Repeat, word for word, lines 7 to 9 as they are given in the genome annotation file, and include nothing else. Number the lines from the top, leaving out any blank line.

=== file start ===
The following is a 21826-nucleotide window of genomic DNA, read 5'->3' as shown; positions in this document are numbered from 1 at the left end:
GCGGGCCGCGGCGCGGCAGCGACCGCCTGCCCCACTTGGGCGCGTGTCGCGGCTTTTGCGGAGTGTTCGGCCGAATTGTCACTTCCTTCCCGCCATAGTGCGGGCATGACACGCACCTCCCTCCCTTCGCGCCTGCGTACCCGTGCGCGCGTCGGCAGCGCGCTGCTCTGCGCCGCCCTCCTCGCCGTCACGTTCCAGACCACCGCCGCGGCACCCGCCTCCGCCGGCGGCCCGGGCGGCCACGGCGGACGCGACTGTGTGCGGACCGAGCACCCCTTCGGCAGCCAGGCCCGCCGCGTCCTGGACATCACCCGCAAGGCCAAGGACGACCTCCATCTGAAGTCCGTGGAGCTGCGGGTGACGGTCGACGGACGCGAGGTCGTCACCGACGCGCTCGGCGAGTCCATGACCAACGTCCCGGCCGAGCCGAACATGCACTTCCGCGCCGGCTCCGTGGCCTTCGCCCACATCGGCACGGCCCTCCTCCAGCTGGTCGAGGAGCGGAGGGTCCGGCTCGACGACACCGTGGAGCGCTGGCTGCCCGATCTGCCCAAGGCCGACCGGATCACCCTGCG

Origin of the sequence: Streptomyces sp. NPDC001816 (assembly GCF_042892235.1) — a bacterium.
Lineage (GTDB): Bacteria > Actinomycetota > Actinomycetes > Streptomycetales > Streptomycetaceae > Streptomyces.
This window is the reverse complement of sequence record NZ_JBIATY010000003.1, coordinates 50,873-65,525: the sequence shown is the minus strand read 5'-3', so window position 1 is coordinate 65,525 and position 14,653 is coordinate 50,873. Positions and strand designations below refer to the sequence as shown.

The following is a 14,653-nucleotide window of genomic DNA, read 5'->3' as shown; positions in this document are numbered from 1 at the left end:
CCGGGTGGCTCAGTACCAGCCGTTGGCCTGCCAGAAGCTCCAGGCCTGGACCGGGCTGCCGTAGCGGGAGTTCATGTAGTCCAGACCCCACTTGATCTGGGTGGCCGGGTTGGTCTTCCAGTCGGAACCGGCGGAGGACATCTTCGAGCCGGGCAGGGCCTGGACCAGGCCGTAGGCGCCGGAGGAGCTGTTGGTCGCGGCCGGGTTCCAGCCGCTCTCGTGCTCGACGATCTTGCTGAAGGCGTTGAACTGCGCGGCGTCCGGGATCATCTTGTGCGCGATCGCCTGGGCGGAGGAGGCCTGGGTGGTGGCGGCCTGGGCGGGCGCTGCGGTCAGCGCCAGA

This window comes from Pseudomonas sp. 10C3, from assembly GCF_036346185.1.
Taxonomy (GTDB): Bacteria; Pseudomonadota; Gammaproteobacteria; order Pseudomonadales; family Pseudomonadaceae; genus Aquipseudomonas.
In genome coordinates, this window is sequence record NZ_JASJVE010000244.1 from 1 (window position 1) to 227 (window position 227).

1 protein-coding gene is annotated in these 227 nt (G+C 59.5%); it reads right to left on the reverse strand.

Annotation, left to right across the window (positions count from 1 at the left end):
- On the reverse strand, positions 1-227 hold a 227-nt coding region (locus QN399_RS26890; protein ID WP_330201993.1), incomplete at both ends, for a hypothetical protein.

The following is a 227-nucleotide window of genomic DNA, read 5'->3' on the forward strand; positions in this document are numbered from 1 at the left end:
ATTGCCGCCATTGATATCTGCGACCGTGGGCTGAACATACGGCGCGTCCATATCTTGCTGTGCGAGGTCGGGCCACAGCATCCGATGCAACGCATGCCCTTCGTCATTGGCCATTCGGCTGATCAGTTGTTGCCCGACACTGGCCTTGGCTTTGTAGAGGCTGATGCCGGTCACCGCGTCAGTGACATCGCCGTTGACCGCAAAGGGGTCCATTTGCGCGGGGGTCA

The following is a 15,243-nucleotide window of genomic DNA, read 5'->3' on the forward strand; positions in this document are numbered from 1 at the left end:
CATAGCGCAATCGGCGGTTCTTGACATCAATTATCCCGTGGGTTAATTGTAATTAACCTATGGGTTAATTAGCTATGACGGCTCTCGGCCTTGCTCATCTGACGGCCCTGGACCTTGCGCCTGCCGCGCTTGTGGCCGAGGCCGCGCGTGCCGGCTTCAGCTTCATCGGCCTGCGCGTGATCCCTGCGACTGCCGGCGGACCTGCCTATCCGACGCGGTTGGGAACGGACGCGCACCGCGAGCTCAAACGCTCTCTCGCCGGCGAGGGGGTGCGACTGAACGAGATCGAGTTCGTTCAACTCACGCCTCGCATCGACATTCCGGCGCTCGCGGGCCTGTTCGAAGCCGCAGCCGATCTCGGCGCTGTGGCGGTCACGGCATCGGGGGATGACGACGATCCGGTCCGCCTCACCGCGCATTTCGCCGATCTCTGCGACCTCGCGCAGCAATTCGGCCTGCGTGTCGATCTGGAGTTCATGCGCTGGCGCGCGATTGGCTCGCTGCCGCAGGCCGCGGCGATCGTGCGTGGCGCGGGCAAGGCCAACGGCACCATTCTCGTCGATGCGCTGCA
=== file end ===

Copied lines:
CCGGGTGGCTCAGTACCAGCCGTTGGCCTGCCAGAAGCTCCAGGCCTGGACCGGGCTGCCGTAGCGGGAGTTCATGTAGTCCAGACCCCACTTGATCTGGGTGGCCGGGTTGGTCTTCCAGTCGGAACCGGCGGAGGACATCTTCGAGCCGGGCAGGGCCTGGACCAGGCCGTAGGCGCCGGAGGAGCTGTTGGTCGCGGCCGGGTTCCAGCCGCTCTCGTGCTCGACGATCTTGCTGAAGGCGTTGAACTGCGCGGCGTCCGGGATCATCTTGTGCGCGATCGCCTGGGCGGAGGAGGCCTGGGTGGTGGCGGCCTGGGCGGGCGCTGCGGTCAGCGCCAGA

This window comes from Pseudomonas sp. 10C3, from assembly GCF_036346185.1.
Taxonomy (GTDB): Bacteria; Pseudomonadota; Gammaproteobacteria; order Pseudomonadales; family Pseudomonadaceae; genus Aquipseudomonas.